SOMETHING a little bit troubling has happened as I’ve been researching my interview with sixties star Bob Jackson of Badfinger.

The group is experiencing something of a renaissance after having their track Baby Blue used in the finale of 'must-watch' TV show Breaking Bad.

I’ve just read up on this on the official Badfinger website - and, ever late to the party, merely on season three of the meth-mixing adventures of Walter White - my eyes forged ahead and I’ve just found out how the entire show ends!

But spoilers are a small inconvenience when it comes to enjoying the charms of warm, friendly and humble Bob on the phone.

The Coventry-born musician hit the heights with Welsh band Badfinger, joining in 1974 as the group was on the verge of superstardom, with a slew of hits behind them.

They had signed with the Beatles’ record label Apple in 1968.

Badfinger had four consecutive worldwide hits from 1970 to 1972: Come and Get It (written and produced by Paul McCartney), No Matter What, Day After Day, and, of course, Baby Blue. Their song Without You has been covered many times, including number one hits for Harry Nilsson and Mariah Carey.

But Badfinger were struck by tragedy at their peak, with band leader and creative driving force Pete Ham committing suicide in 1975 - leading to the group disbanding not long after.

I ask Bob how hard it was for him to move on after the tragedy.

“Peter died in 1975, he got so depressed.

“He had considerable personal difficulties after the years of being at Apple, there was difficulty getting the money from that and some years later Tommy Evans also committed suicide.

“There were some terrible times. The joyful thing was that the music carried on, there were some fantastic songs and they still stand-up today.”

I ask Bob if he ever wonders what could have been with Badfinger, the band perhaps best known for experiencing two tragedies.

“I did wonder about what could have been, but I try not to look back on things in life.

“I need to be looking forward.

“It’s a kind of mechanism, a survival mechanism, but I think with Badfinger we really could have gone from strength to strength.”

Experiencing the loss of a bandmate at such a young age was a steep learning curve for Bob.

“I’m a lot older and wiser now. When you look back at that time, being in your 20s, you think you know it all then but it’s only later you think ‘I wasn’t really that clever’.”

Bob’s ‘day job’ is performing with band The Fortunes - something he ably manages in what must be a very crowded diary.

He said: “I’ve been waiting year after year to find time to do a Badfinger tour and now the time had come - it’s like a relaunch.

“I’ll be performing with The Fortunes in Dorset soon and then I have to come back and do the next gigs with Badfinger.

“It’s not too hard slipping from one to the other because the template for it is similar - very big block harmonies and short catchy songs, they’re not a million miles away from each other.”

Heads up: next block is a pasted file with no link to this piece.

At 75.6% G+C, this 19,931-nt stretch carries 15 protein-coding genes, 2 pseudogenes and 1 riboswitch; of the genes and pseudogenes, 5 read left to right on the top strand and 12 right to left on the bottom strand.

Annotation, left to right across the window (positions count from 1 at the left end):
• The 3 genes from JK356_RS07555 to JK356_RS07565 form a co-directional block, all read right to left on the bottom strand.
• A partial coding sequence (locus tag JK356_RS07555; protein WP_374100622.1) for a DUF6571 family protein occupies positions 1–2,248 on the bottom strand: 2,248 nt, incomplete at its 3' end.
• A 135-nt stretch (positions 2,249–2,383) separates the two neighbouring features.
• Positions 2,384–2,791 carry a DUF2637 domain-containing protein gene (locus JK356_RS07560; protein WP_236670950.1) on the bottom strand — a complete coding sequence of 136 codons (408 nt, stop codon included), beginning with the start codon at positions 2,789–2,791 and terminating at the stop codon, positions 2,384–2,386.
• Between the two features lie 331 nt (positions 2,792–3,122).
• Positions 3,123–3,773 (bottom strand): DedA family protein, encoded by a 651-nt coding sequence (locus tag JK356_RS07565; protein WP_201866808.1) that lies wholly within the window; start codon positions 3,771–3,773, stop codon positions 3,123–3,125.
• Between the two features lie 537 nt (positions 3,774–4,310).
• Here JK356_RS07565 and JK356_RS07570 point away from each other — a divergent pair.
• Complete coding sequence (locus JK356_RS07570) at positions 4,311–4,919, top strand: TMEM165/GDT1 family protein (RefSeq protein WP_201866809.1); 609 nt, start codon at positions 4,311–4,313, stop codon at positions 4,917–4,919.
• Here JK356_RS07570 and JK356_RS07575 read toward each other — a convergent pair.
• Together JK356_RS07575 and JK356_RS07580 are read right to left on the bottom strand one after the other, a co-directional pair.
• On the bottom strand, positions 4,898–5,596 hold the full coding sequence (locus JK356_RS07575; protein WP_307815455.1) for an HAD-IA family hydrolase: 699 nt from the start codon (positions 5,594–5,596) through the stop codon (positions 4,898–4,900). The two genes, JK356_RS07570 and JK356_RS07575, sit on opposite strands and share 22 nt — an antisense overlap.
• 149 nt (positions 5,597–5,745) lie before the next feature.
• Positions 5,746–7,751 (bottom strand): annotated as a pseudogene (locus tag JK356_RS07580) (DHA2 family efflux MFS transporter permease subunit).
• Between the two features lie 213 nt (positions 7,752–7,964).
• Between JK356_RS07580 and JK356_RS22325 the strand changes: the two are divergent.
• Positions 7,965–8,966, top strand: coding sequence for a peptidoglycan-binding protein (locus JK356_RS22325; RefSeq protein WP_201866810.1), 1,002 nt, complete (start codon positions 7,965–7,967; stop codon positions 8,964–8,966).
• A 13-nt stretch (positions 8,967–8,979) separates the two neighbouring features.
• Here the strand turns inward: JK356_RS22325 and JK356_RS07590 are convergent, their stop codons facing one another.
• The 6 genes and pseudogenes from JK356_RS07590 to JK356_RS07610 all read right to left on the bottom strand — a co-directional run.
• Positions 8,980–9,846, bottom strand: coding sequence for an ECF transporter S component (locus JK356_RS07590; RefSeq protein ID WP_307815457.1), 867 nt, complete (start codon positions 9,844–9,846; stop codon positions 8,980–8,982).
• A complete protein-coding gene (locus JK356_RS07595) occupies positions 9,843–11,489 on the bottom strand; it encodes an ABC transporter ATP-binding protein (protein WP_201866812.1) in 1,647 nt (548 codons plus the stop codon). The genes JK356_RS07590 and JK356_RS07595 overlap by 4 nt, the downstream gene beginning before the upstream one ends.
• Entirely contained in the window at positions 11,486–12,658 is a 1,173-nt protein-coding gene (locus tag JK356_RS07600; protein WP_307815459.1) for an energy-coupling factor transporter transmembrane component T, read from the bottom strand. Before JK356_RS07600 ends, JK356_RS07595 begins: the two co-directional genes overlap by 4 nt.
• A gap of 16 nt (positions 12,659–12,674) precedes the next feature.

The All Star 60s Show will be like a kind of school reunion for the groups involved, I suggest to Bob - because performing alongside Badfinger are The Troggs, Brian Poole and the Tremeloes, The Ivy League and The Pacemakers.

“All these people who will be on tour with us have known each other for decades, it’s not always possible all the time to get together but when we do, when we’re passing each other in the corridor on tour it’s like a love-in, we’re in each other’s back pockets for six to eight weeks.

“This tour will be quite joyful. I’ve known all these guys for years. We love catching up on all the gossip.”

Fans can expect to see a 30 to 35 minute slot from Badfinger so all of the sixties greats get equal stage time.

“The only downside to this sort of tour is that we just can’t play all the songs we want to.

“People can expect to hear all the classic songs from the era reproduced just as they were then.

“The emphasis is on the melody and the song being short and snappy.

“Happily for us the catalogue is very well received and still kind of current.

“Our song Baby Blue was used in the final episode of Breaking Bad, the producer was a fan and wanted to use the song and it went to number one on the download charts after it was in the show.”

It is at this point that I tell Bob I am still working my way through Breaking Bad, but I just can’t bring myself to tell him I found out how the show ends through Badfinger's website - he's just such a nice man!

We move on to talk about how Bob prepares for his shows.

“I don’t know whether I’m proud or ashamed to say that I like to prepare for a show by finding a local pub and having a pint of Guinness. Just the one but it’s nice to have!”

I suggest that Bob will be spoilt for choice with pubs in Weymouth.

He said: “I know the area quite well, I have been to the south coast a lot.

“Unfortunately on the tour we never get a chance to look around.

“In my spare time it’s really the family and music that are the big thing.

“Music is my hobby as well as my living.”

n The All Star 60s Show is at Weymouth Pavilion on Tuesday October 20.